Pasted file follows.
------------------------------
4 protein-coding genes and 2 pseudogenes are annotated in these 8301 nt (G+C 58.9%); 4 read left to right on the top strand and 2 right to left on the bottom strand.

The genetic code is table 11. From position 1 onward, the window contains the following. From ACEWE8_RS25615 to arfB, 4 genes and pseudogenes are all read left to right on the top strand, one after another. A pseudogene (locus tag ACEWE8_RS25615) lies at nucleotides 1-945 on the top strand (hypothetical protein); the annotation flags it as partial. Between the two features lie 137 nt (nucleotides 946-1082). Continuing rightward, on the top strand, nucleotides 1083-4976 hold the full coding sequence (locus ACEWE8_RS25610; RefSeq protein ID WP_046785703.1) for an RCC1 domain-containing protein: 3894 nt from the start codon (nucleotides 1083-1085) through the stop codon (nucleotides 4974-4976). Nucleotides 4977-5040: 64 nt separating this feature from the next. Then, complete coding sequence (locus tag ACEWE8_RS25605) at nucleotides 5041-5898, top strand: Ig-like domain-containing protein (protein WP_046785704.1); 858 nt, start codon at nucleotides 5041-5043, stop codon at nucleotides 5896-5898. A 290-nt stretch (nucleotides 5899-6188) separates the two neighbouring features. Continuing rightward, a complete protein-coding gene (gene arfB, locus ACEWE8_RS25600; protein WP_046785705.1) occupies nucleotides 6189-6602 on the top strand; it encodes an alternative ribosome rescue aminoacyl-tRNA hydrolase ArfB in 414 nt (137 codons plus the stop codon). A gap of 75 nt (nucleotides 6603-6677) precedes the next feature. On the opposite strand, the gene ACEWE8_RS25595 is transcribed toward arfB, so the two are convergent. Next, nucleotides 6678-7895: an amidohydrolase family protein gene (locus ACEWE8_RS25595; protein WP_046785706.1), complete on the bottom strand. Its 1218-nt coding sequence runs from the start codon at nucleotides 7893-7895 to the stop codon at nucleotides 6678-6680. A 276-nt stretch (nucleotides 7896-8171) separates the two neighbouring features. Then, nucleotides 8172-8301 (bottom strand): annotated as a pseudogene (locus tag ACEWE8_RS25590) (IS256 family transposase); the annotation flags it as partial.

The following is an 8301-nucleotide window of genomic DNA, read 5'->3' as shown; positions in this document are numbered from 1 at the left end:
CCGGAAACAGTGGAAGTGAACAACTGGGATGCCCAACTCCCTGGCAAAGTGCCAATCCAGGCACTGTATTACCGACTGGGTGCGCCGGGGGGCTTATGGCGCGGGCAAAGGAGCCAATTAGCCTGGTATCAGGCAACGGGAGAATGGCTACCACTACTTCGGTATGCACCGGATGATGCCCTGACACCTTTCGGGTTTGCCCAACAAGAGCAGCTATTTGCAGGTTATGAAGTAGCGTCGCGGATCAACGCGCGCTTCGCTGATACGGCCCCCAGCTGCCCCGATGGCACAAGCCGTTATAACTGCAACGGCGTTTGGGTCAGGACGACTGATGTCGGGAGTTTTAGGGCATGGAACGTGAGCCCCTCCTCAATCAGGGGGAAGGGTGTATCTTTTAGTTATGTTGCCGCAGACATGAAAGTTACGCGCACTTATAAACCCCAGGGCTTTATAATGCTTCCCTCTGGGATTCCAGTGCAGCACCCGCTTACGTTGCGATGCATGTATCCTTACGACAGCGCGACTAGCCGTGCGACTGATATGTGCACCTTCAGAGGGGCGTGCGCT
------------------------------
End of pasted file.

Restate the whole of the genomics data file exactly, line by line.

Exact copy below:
4 protein-coding genes and 2 pseudogenes are annotated in these 8301 nt (G+C 58.9%); 4 read left to right on the top strand and 2 right to left on the bottom strand.

The genetic code is table 11. From position 1 onward, the window contains the following. From ACEWE8_RS25615 to arfB, 4 genes and pseudogenes are all read left to right on the top strand, one after another. A pseudogene (locus tag ACEWE8_RS25615) lies at nucleotides 1-945 on the top strand (hypothetical protein); the annotation flags it as partial. Between the two features lie 137 nt (nucleotides 946-1082). Continuing rightward, on the top strand, nucleotides 1083-4976 hold the full coding sequence (locus ACEWE8_RS25610; RefSeq protein ID WP_046785703.1) for an RCC1 domain-containing protein: 3894 nt from the start codon (nucleotides 1083-1085) through the stop codon (nucleotides 4974-4976). Nucleotides 4977-5040: 64 nt separating this feature from the next. Then, complete coding sequence (locus tag ACEWE8_RS25605) at nucleotides 5041-5898, top strand: Ig-like domain-containing protein (protein WP_046785704.1); 858 nt, start codon at nucleotides 5041-5043, stop codon at nucleotides 5896-5898. A 290-nt stretch (nucleotides 5899-6188) separates the two neighbouring features. Continuing rightward, a complete protein-coding gene (gene arfB, locus ACEWE8_RS25600; protein WP_046785705.1) occupies nucleotides 6189-6602 on the top strand; it encodes an alternative ribosome rescue aminoacyl-tRNA hydrolase ArfB in 414 nt (137 codons plus the stop codon). A gap of 75 nt (nucleotides 6603-6677) precedes the next feature. On the opposite strand, the gene ACEWE8_RS25595 is transcribed toward arfB, so the two are convergent. Next, nucleotides 6678-7895: an amidohydrolase family protein gene (locus ACEWE8_RS25595; protein WP_046785706.1), complete on the bottom strand. Its 1218-nt coding sequence runs from the start codon at nucleotides 7893-7895 to the stop codon at nucleotides 6678-6680. A 276-nt stretch (nucleotides 7896-8171) separates the two neighbouring features. Then, nucleotides 8172-8301 (bottom strand): annotated as a pseudogene (locus tag ACEWE8_RS25590) (IS256 family transposase); the annotation flags it as partial.

The following is an 8301-nucleotide window of genomic DNA, read 5'->3' as shown; positions in this document are numbered from 1 at the left end:
CCGGAAACAGTGGAAGTGAACAACTGGGATGCCCAACTCCCTGGCAAAGTGCCAATCCAGGCACTGTATTACCGACTGGGTGCGCCGGGGGGCTTATGGCGCGGGCAAAGGAGCCAATTAGCCTGGTATCAGGCAACGGGAGAATGGCTACCACTACTTCGGTATGCACCGGATGATGCCCTGACACCTTTCGGGTTTGCCCAACAAGAGCAGCTATTTGCAGGTTATGAAGTAGCGTCGCGGATCAACGCGCGCTTCGCTGATACGGCCCCCAGCTGCCCCGATGGCACAAGCCGTTATAACTGCAACGGCGTTTGGGTCAGGACGACTGATGTCGGGAGTTTTAGGGCATGGAACGTGAGCCCCTCCTCAATCAGGGGGAAGGGTGTATCTTTTAGTTATGTTGCCGCAGACATGAAAGTTACGCGCACTTATAAACCCCAGGGCTTTATAATGCTTCCCTCTGGGATTCCAGTGCAGCACCCGCTTACGTTGCGATGCATGTATCCTTACGACAGCGCGACTAGCCGTGCGACTGATATGTGCACCTTCAGAGGGGCGTGCGCT